Using OOP for GUIs

All of our GUI examples so far have been top-level script code with a function for handling events. In larger programs, it is often more useful to code a GUI as a subclass of the tkinter Frame widget—a container for other widgets. Example 1-25 shows our single-button GUI recoded in this way as a class.

Example 1-25. PP4E\Preview\

from tkinter import *
from tkinter.messagebox import showinfo

class MyGui(Frame):
    def __init__(self, parent=None):
        Frame.__init__(self, parent)
        button = Button(self, text='press', command=self.reply)
    def reply(self):
        showinfo(title='popup', message='Button pressed!')

if __name__ == '__main__':
    window = MyGui()

The button’s event handler is a bound methodself.reply, an object that remembers both self and reply when later called. This example generates the same window and pop up as Example 1-24 (Figures 1-2 and 1-3); but because it is now a subclass of Frame, it automatically becomes an attachable component—i.e., we can add all of the widgets this class creates, as a package, to any other GUI, just by attaching this Frame to the GUI. Example 1-26 shows how.

Example 1-26. PP4E\Preview\

from tkinter import *
from tkinter102 import MyGui

# main app window
mainwin = Tk()
Label(mainwin, text=__name__).pack()

# popup window
popup = Toplevel()
Label(popup, text='Attach').pack(side=LEFT)
MyGui(popup).pack(side=RIGHT)                   # attach my frame

This example attaches our one-button GUI to a larger window, here a Toplevel pop-up window created by the importing application and passed into the construction call as the explicit parent (you will also get a Tk main window; as we’ll learn later, you always do, whether it is made explicit in your code or not). Our one-button widget package is attached to the right side of its container this time. If you run this live, you’ll get the scene captured in Figure 1-4; the “press” button is our attached custom Frame.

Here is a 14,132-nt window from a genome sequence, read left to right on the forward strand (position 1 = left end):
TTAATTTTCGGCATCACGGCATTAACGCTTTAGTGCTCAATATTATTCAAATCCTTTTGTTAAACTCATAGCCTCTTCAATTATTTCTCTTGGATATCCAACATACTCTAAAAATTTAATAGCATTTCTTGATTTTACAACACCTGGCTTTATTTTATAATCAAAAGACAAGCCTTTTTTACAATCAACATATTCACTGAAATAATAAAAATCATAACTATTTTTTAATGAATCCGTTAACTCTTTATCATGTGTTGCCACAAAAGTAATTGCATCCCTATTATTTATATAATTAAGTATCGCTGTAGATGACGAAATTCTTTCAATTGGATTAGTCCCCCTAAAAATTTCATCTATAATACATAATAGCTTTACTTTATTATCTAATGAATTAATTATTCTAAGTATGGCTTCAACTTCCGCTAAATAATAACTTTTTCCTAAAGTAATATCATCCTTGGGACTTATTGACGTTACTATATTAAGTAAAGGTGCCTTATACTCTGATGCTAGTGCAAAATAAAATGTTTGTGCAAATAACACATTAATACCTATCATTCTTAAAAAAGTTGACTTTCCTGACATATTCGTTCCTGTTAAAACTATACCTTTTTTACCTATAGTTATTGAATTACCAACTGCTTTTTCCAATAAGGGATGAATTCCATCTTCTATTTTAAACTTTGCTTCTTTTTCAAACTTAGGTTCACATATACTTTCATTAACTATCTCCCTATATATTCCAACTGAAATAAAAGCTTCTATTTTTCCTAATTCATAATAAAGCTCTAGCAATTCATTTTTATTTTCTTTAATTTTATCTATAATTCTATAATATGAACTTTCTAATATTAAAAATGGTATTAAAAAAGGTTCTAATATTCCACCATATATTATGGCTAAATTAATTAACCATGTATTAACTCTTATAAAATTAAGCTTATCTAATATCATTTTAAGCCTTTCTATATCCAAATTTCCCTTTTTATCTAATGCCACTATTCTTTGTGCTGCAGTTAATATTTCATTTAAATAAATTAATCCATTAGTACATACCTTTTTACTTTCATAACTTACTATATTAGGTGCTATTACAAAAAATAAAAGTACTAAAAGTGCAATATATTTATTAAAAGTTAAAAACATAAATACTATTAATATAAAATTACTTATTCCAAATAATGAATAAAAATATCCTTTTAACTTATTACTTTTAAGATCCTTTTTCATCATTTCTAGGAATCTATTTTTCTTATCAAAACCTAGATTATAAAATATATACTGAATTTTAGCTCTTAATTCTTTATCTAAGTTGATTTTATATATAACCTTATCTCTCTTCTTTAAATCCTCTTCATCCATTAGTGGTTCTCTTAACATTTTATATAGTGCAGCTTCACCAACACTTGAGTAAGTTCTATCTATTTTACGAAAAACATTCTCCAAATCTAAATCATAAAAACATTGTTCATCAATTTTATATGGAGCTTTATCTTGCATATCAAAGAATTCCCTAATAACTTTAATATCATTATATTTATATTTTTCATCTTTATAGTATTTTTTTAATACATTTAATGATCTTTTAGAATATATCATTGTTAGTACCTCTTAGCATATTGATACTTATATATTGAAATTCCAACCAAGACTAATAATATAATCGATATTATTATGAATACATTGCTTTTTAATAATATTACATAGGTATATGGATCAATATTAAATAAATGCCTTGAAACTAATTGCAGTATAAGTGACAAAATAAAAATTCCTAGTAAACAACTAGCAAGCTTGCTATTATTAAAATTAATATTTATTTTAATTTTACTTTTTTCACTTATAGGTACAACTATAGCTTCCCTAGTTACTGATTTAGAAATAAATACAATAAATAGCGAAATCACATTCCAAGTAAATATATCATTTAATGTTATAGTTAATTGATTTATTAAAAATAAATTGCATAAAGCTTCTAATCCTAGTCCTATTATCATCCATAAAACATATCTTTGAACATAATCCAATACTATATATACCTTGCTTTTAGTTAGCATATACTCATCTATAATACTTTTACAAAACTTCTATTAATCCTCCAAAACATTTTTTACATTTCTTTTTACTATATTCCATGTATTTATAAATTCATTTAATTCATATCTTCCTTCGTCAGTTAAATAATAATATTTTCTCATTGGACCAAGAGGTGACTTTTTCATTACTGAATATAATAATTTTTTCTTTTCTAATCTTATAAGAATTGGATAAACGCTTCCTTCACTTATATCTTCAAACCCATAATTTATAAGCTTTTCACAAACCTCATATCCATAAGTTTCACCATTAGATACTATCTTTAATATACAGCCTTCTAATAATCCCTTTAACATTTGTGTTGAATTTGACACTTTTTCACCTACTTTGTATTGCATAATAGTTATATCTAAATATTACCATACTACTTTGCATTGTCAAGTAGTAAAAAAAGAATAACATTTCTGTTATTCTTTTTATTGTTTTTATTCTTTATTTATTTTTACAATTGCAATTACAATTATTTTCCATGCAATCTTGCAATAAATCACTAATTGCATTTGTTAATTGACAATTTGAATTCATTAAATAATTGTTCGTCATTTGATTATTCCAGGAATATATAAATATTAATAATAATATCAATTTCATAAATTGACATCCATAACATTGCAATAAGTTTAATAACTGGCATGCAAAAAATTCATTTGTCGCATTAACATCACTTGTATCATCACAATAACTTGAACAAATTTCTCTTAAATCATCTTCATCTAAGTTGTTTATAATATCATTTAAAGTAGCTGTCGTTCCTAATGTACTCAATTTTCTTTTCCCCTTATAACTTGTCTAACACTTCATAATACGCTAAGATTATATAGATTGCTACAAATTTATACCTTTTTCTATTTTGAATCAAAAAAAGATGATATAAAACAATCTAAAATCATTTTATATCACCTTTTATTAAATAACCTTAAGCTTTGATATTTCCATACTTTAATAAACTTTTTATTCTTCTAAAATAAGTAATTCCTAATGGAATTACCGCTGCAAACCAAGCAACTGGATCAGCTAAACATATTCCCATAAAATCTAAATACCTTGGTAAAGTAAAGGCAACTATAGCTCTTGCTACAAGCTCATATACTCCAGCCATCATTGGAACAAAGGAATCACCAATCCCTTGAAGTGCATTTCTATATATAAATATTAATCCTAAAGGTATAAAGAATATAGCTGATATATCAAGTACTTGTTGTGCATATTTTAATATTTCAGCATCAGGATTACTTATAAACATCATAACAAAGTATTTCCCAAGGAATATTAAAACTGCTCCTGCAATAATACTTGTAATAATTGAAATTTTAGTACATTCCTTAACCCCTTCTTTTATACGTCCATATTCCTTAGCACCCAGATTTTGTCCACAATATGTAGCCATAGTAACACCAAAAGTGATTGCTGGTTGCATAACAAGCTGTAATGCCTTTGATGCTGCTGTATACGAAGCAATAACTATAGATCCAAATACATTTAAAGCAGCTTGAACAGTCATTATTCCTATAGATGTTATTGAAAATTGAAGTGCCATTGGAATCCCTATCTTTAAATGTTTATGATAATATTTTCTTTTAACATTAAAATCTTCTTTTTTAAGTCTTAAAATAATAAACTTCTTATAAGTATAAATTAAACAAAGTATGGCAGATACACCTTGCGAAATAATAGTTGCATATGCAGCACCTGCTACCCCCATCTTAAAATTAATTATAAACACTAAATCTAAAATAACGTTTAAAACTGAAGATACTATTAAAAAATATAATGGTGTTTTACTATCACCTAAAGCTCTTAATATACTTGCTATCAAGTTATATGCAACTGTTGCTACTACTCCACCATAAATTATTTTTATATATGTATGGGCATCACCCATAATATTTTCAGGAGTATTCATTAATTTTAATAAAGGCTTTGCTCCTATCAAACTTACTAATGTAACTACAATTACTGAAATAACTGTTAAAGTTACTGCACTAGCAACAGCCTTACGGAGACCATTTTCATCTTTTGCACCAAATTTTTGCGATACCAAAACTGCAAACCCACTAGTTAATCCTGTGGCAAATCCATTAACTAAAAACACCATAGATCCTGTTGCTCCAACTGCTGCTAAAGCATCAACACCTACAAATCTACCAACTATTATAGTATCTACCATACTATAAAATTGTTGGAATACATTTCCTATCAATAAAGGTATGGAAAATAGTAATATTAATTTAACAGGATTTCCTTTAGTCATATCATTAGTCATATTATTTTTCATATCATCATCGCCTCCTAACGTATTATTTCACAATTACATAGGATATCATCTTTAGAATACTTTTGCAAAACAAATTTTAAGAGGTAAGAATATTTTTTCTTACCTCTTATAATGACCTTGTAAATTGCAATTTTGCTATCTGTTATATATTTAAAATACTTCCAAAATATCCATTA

Attaching GUIs

Figure 1-4. Attaching GUIs

Moreover, because MyGui is coded as a class, the GUI can be customized by the usual inheritance mechanism; simply define a subclass that replaces the parts that differ. The reply method, for example, can be customized this way to do something unique, as demonstrated in Example 1-27.

Example 1-27. PP4E\Preview\

from tkinter import mainloop
from tkinter.messagebox import showinfo
from tkinter102 import MyGui

class CustomGui(MyGui):                            # inherit init
    def reply(self):                               # replace reply
        showinfo(title='popup', message='Ouch!')

if __name__ == '__main__':

When run, this script creates the same main window and button as the original MyGui class. But pressing its button generates a different reply, as shown in Figure 1-5, because the custom version of the reply method runs.

Customizing GUIs

Figure 1-5. Customizing GUIs

Although these are still small GUIs, they illustrate some fairly large ideas. As we’ll see later in the book, using OOP like this for inheritance and attachment allows us to reuse packages of widgets in other programs—calculators, text editors, and the like can be customized and added as components to other GUIs easily if they are classes. As we’ll also find, subclasses of widget class can provide a common appearance or standardized behavior for all their instances—similar in spirit to what some observers might call GUI styles or themes. It’s a normal byproduct of Python and OOP.

Getting Input from a User

As a final introductory script, Example 1-28 shows how to input data from the user in an Entry widget and display it in a pop-up dialog. The lambda it uses defers the call to the reply function so that inputs can be passed in—a common tkinter coding pattern; without the lambda, reply would be called when the button is made, instead of when it is later pressed (we could also use ent as a global variable within reply, but that makes it less general). This example also demonstrates how to change the icon and title of a top-level window; here, the window icon file is located in the same directory as the script (if the icon call in this script fails on your platform, try commenting-out the call; icons are notoriously platform specific).